Introduction: There is an urgent need to validate telephone versions of widely used general cognitive measures, such as the Montreal Cognitive Assessment (T-MoCA), for remote assessments.
Methods: In the Einstein Aging Study, a diverse community cohort (n = 428; mean age = 78.1; 66% female; 54% non-White), equivalence testing was used to examine concordance between the T-MoCA and the corresponding in-person MoCA assess- ment. Receiver operating characteristic analyses examined the diagnostic ability to dis- criminate between mild cognitive impairment and normal cognition. Conversion meth- ods from T-MoCA to the MoCA are presented.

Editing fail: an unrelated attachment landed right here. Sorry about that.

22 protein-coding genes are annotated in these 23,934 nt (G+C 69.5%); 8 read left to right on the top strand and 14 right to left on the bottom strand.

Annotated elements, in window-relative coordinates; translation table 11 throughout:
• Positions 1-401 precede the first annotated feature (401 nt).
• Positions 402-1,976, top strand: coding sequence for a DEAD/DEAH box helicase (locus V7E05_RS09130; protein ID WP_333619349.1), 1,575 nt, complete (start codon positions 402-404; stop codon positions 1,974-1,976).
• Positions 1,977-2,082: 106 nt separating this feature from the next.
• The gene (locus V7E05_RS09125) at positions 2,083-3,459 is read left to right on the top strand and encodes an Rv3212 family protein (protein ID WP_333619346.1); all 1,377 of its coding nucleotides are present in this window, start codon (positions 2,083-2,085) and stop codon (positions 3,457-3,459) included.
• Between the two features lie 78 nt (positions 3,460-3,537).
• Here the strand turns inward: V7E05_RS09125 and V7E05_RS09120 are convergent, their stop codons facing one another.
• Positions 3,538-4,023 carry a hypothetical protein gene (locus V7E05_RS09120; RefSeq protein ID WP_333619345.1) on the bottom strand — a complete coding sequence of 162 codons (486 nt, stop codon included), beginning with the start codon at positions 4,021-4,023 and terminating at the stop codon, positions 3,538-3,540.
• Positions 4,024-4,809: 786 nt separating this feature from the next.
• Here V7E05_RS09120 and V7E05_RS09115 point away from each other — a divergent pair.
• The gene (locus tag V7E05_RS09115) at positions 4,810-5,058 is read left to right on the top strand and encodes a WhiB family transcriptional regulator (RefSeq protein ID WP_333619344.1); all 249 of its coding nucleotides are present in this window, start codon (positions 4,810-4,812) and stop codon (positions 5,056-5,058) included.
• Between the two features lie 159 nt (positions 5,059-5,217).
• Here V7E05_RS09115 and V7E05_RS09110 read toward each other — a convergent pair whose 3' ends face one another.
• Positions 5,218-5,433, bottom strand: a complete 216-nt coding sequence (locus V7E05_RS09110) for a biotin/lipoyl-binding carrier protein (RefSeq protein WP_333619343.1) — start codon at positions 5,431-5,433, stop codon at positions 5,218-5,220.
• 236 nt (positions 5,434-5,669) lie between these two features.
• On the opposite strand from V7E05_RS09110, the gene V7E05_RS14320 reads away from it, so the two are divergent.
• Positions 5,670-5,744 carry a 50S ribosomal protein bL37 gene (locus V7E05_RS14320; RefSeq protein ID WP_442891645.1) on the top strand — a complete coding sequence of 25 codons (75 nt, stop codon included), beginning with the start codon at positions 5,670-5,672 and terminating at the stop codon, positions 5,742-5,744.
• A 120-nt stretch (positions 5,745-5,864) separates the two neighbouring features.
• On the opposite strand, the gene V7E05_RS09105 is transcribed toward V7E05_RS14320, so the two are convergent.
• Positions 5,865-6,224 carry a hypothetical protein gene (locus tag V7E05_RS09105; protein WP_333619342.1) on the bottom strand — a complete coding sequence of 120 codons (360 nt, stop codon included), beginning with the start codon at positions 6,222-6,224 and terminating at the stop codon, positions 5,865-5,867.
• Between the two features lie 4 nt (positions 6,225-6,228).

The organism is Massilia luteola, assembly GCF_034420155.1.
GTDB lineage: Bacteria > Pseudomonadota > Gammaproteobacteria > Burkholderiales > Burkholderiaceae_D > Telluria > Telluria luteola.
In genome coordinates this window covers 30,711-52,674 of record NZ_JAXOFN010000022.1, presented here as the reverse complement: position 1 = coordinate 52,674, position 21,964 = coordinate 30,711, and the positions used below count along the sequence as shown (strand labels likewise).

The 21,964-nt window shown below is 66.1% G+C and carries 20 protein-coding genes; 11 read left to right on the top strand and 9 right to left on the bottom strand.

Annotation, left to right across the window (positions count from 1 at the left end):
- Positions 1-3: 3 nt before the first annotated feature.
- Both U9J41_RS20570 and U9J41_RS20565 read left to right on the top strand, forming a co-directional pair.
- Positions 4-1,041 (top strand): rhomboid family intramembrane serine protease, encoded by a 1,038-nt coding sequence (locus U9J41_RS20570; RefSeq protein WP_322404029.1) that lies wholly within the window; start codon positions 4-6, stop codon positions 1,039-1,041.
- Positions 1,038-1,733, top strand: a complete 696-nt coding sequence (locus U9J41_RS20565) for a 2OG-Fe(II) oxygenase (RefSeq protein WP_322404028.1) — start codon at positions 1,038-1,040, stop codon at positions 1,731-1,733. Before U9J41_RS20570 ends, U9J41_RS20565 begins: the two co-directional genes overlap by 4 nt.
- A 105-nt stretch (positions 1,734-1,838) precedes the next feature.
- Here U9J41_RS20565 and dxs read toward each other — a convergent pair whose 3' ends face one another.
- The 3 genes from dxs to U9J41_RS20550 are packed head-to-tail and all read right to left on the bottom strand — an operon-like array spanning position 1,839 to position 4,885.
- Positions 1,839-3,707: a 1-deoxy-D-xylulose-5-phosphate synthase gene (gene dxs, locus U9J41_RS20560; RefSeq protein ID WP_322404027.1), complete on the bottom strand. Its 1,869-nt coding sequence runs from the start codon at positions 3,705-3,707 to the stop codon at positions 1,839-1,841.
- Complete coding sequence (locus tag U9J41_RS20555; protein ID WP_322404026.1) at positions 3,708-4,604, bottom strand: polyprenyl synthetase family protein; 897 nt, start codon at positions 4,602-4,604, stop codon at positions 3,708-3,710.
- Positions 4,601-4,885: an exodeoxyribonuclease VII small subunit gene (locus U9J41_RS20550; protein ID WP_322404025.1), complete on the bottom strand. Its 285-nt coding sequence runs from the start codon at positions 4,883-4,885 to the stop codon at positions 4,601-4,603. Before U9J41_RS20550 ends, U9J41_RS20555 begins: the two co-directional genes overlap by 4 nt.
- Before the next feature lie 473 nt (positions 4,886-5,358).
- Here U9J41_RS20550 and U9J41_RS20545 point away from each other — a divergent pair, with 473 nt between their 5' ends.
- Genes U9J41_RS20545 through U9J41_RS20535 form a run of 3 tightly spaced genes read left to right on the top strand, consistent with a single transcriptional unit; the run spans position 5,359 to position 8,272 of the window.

Results: Education, race/ethnicity, gender, age, self-reported cognitive concerns, and telephone administration difficulties were associated with both modes of administra- tion; however, when examining the difference between modalities, these factors were not significant. Sensitivity and specificity for the T-MoCA (using Youden’s index opti- mal cut) were 72% and 59%, respectively.
Discussion: The T-MoCA demonstrated sufficient psychometric properties to be use- ful for screening of MCI, especially when clinic visits are not feasible.